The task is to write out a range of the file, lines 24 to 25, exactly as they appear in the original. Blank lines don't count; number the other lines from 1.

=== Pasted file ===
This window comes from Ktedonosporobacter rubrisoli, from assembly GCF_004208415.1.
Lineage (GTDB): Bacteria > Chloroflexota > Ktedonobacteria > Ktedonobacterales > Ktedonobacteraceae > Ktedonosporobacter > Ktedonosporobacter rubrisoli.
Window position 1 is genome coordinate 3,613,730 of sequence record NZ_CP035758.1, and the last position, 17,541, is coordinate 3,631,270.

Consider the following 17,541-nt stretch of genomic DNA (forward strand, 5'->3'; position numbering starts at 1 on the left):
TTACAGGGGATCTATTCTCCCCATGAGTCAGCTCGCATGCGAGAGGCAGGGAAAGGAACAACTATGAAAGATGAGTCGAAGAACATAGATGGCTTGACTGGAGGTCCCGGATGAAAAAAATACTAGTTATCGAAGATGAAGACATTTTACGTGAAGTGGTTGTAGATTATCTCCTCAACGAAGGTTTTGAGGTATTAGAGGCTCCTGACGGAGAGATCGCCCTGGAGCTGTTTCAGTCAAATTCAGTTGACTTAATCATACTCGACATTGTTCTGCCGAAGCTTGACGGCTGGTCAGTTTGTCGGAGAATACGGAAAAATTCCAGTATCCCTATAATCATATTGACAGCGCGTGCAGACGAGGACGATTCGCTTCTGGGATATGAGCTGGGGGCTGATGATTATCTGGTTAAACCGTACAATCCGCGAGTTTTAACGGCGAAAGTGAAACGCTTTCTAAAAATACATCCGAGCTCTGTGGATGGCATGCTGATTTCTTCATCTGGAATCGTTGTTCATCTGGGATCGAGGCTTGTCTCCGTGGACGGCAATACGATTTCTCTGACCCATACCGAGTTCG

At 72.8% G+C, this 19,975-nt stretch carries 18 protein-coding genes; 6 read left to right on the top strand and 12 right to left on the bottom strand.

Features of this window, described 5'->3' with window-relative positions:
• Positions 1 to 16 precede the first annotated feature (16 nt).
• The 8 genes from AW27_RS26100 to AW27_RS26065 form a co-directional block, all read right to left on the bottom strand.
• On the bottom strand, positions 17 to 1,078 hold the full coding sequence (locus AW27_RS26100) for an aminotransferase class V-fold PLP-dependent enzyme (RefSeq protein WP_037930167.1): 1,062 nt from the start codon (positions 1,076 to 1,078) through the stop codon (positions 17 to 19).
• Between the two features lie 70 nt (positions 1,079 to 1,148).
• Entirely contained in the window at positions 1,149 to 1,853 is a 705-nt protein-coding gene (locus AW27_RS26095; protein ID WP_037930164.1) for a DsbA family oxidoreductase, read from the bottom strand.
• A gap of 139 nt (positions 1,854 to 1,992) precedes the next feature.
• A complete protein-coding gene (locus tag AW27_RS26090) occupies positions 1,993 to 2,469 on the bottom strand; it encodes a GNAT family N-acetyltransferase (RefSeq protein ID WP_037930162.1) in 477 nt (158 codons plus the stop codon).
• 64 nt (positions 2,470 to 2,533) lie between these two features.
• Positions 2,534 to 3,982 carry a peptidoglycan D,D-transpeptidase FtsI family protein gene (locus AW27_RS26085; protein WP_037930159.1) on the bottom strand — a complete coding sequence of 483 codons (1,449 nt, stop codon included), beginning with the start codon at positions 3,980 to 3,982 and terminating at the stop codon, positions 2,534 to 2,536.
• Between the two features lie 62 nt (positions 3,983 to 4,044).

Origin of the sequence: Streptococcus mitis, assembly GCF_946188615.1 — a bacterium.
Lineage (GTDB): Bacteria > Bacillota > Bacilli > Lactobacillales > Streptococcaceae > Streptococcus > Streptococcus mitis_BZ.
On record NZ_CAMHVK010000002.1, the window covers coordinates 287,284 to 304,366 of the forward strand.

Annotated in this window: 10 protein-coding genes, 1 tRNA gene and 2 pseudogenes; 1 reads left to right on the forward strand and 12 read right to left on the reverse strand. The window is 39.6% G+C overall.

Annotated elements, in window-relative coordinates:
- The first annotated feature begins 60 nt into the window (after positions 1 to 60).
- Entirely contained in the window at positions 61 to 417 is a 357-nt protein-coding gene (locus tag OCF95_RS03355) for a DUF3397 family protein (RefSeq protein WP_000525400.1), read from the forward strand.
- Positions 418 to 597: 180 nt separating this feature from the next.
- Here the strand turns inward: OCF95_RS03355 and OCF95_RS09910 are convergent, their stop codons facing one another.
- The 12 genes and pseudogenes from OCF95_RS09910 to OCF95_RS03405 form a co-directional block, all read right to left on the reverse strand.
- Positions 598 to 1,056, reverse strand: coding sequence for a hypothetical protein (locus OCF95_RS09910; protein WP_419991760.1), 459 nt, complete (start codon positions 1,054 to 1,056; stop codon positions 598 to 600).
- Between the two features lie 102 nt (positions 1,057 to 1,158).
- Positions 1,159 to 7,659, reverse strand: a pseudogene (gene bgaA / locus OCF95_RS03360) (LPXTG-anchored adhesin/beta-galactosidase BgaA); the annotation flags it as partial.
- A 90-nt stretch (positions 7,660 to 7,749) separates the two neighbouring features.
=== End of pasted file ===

- Entirely contained in the window at positions 61 to 417 is a 357-nt protein-coding gene (locus tag OCF95_RS03355) for a DUF3397 family protein (RefSeq protein WP_000525400.1), read from the forward strand.
- Positions 418 to 597: 180 nt separating this feature from the next.